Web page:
• From Criticism of Others to the Criticism of Christ- The emptiness, the loneliness, the overwhelming nature of ministry, the lack of help in the task, lead Martha to question the care of her Savior.  Surely, if he knows all things, he can see her distress.  He knows the work she is doing alone.  Doesn't He care?  If He cared, He would DO something.  Right?
When she issues the invitation, she had no intention to become critical.  She wanted to serve, it was her joy to serve.  It was how she viewed ministry when she felt empty and burdened that was the issue.  It was time to examine motives and refocus, time to sit at Jesus' feet again.  Dinner can wait.

Wednesday, January 1, 2014

Keep Your Eye on the Ball

"Lord, do you not care that my sister has left me to serve alone?  Tell her then to help me."

Martha and her family played a significant role in the ministry of Christ.  When Christ said, "Foxes have holes, and birds of the air have nests, but the Son of Man has nowhere to lay his head," it was quite literally true.  He and his disciples depended on the generosity of others to support their itinerant ministry.  It was Martha who extended the invitation and it is no small task to feed a group of hungry men.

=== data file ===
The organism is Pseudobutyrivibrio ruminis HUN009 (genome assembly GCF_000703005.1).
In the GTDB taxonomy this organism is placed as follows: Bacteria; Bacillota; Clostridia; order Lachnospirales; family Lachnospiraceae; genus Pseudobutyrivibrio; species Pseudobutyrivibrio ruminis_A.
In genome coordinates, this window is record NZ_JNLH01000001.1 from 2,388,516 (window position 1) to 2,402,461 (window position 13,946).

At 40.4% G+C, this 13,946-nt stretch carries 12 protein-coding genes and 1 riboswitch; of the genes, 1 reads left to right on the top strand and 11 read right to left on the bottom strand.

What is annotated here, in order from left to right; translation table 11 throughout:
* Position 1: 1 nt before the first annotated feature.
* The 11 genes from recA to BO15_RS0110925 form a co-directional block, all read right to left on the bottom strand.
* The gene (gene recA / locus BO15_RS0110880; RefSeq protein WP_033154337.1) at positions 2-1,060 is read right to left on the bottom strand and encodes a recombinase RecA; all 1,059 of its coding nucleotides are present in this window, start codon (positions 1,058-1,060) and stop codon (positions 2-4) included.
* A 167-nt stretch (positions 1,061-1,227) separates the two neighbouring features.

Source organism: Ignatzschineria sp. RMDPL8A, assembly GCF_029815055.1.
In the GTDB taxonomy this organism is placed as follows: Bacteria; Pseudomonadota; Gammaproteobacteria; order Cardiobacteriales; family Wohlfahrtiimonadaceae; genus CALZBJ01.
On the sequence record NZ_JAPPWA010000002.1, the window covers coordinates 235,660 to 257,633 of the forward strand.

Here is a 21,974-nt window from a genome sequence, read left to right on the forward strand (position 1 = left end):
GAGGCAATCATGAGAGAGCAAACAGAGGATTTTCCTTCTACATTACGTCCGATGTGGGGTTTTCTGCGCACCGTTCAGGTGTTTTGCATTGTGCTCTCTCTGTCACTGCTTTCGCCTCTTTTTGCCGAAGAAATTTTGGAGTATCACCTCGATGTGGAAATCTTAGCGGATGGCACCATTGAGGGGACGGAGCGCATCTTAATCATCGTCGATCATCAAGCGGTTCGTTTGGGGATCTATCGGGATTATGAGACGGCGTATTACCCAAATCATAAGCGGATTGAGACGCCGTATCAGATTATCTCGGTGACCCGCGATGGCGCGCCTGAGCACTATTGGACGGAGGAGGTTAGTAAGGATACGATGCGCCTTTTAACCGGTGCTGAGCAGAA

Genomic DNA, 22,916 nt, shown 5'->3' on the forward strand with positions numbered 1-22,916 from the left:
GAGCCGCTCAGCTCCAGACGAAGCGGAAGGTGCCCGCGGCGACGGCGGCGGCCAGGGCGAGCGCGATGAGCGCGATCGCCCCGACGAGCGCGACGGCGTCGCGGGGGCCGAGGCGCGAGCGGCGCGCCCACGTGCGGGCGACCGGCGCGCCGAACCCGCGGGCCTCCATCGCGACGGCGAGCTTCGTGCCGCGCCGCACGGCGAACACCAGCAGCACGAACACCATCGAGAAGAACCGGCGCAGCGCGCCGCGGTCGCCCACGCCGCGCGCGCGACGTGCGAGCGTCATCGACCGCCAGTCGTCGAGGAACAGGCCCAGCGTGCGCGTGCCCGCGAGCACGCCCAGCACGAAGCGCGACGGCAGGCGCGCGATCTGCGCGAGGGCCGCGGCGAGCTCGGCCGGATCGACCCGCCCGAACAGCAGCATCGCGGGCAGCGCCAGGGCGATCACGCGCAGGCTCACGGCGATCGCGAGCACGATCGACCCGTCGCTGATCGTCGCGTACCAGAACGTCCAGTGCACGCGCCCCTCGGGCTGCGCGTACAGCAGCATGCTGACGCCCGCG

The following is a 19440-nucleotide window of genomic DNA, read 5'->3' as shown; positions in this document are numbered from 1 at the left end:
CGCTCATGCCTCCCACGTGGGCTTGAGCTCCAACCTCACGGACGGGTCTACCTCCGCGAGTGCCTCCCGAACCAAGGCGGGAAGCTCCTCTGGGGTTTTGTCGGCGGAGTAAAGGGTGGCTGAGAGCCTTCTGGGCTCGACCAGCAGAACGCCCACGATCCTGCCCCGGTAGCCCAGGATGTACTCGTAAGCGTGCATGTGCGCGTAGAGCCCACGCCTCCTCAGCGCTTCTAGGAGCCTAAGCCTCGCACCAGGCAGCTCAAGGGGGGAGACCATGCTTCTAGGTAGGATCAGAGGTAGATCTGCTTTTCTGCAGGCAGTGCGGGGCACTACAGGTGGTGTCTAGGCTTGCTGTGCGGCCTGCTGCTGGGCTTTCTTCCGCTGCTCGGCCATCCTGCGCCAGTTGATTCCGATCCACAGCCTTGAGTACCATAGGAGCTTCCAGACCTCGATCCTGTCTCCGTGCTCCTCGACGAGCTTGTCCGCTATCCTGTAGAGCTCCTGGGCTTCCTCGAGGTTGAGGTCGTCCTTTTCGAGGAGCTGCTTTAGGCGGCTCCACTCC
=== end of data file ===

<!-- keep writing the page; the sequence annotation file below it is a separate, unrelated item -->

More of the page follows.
To extend such hospitality meant a willingness to sacrifice both time and resources.  It would have been an amazing opportunity to be one of those believers who supported Christ's work.  Imagine:  Providing dinner tonight meant you had an investment in the parable spoken tomorrow.  Providing a place to sleep could lead to an investment in healing tomorrow.  Who knew what eternal profit would await?
Martha was the one who saw the possibilities.  She does not serve to be seen and acknowledged by others.  We see nothing of self-promotion in her invitation or her service.  She wishes to render hospitality to Christ because she and her family have come to love Him.
Like Martha, on my best days I count it a privilege to share in the ministry of Christ.  To serve Him and to serve His people is an unmistakeable privilege.  It is an eternal investment.  If I can keep my eye on the ball, if I can keep my focus on my real priorities, then I will do them with joy.  It is when I am weary, when I am empty, that the trouble begins.  It is emptiness that prompts her question to Jesus.  You can hear it in her voice. Whenever I hear this voice in my head, it's time to re-evaluate.  I must recapture the wonder of serving Christ or I will do damage to His cause.